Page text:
Oasis Petroleum started the year with two rigs in the Williston Basin and two in its new acreage in the Delaware. It completed 18 wells in the first quarter of 2020, and brought six online, all at lower than expected well costs.
That helped it trim first quarter spending levels below expectations and deliver a strong first quarter, company officials said during Oasis Petroleum’s first-quarter earnings call. But, in a market that has so quickly turned upside down, amid demand destruction wrought by the global coronavirus pandemic and with the international price war as sort of the cherry on top, the company has had to to take even more drastic measures to not only curtail costs, but preserve the future value of its assets.
Oasis officials said they shut in 25 percent of their Williston Basin production in April, and they expect to make even more production cuts in May.
The company can quickly bring these volumes back online once conditions warrant, but, at this point, that decision will not be triggered by a single WTI event.
“While we have a deep inventory of projects that would be supported by economics in a $30 to $40 WTI world, the answer is just not that simple,” Oasis Petroleum Chairman and CEO Tommy Nusz said.
Market conditions will dictate when the company returns production volumes, but that means not only oil price, but cost structure, operating and capital expenses, access to economic services, and the ability to move product at reasonable differentials for acceptable overall margins.
Nusz said the company has spent well below original estimates for capital expenditures. It’s reduced its original $575 to $595 million capex guidance by 50 to 60 percent.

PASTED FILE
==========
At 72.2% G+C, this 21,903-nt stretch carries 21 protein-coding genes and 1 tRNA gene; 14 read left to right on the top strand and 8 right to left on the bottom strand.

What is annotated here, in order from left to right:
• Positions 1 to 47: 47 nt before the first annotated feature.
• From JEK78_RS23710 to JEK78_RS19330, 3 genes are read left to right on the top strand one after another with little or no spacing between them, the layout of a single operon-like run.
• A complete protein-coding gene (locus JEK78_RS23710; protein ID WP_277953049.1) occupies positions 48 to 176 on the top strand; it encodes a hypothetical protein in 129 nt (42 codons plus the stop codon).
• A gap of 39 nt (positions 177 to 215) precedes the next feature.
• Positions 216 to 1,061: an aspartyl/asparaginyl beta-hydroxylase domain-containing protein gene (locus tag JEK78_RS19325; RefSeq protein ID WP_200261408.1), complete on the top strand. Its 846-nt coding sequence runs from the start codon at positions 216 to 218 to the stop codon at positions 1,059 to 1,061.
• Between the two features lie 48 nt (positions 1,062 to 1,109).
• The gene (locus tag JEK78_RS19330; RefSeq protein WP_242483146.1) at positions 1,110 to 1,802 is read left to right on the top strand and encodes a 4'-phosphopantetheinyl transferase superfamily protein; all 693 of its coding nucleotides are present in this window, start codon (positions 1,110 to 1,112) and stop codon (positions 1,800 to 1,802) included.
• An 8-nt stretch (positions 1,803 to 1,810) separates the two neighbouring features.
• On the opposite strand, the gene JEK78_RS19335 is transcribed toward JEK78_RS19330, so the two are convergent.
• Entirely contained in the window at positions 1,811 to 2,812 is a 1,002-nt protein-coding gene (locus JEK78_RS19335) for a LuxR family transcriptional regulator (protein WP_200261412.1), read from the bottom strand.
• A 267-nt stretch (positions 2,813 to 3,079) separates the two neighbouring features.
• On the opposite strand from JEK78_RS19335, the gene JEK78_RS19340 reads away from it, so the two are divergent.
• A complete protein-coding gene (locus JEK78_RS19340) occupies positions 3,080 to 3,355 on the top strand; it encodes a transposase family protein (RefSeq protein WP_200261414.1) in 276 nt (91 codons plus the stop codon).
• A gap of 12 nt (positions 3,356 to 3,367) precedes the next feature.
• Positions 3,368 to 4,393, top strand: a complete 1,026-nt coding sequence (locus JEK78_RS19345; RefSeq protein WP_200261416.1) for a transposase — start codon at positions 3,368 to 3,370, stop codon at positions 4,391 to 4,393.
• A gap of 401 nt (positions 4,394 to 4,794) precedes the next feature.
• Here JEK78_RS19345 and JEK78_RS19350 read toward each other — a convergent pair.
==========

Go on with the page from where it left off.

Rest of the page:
“We have also worked together to reduce our capital spending plan for the remainder of 2020 to put us in a position to be free cash flow positive, assuming strip pricing and the support of our strong hedge position,” he said.
Oasis had built flexibility into its contracts, Nusz added. That allowed the company to rapidly power down with essentially no contract exposure.
Oasis Petroleum President and Chief Operating Officer Taylor Reid said the company has deferred completions and cleanouts in both March and April to preserve capital for improved pricing, and that the team is working to further reduce operating costs.
“We have already seen prices on equipment, supplies and services decline around 15 to 20 percent versus early 2020 levels,” he added. “Oasis built 20 DUCs so far this year in the core of both Williston and Delaware. When combined with the 16 wells that have ben completed but not brought onto production, that gives us a robust set of quick response production for when conditions improve.”
Oasis is hedged for the remainder of 2020.
Whether the cost-cutting measures and the robust hedges will be enough to sustain the company remains to be seen.
Moody’s, for one, downgraded the company’s ratings in April, pointing out that its cash flow is deteriorating due to low commodity prices, and it faces rising debt refinancing risks.
“Oasis is faced with a sizeable unsecured notes maturity in 2022, which could prompt a springing forward of its revolver maturity to December 2021 if the 2022 unsecured notes maturity is not addressed,” Moody’s wrote in its decision. “While this low commodity price environment leads to deteriorating cash flow and leverage metrics, it could also lead to a downward redetermination of the company’s revolver borrowing base and rising debt refinancing risk. These risks resulted in the downgrade of the company’s rating to B3 CFR with a negative outlook.”
The company’s nearest debt maturity is $72 million in November 2021. It also has $891 million of unsecured notes that will mature in March 2022.
Its $1.3 billion revolver comes due in October 2023, but it could also come due earlier if the unsecured notes due in 2022 remain outstanding.